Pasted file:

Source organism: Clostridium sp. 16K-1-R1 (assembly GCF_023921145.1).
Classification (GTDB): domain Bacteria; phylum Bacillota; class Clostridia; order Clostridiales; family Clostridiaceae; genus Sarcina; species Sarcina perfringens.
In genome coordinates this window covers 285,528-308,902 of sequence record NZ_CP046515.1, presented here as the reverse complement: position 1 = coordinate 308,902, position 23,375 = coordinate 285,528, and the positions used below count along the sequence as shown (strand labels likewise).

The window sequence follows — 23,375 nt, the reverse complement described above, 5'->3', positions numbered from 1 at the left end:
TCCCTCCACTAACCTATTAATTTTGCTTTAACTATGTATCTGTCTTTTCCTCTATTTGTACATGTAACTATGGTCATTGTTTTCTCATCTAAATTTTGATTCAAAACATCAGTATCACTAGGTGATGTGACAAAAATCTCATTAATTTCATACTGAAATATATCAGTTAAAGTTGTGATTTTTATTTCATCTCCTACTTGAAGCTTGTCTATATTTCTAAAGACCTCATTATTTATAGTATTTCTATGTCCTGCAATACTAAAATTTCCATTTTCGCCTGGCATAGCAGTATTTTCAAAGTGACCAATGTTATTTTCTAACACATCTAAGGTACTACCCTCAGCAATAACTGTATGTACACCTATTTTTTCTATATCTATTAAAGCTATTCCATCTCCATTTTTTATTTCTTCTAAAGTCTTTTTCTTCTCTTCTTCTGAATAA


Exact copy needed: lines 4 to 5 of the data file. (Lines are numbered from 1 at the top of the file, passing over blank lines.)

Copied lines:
The window sequence follows — 23,375 nt, the reverse complement described above, 5'->3', positions numbered from 1 at the left end:
TCCCTCCACTAACCTATTAATTTTGCTTTAACTATGTATCTGTCTTTTCCTCTATTTGTACATGTAACTATGGTCATTGTTTTCTCATCTAAATTTTGATTCAAAACATCAGTATCACTAGGTGATGTGACAAAAATCTCATTAATTTCATACTGAAATATATCAGTTAAAGTTGTGATTTTTATTTCATCTCCTACTTGAAGCTTGTCTATATTTCTAAAGACCTCATTATTTATAGTATTTCTATGTCCTGCAATACTAAAATTTCCATTTTCGCCTGGCATAGCAGTATTTTCAAAGTGACCAATGTTATTTTCTAACACATCTAAGGTACTACCCTCAGCAATAACTGTATGTACACCTATTTTTTCTATATCTATTAAAGCTATTCCATCTCCATTTTTTATTTCTTCTAAAGTCTTTTTCTTCTCTTCTTCTGAATAA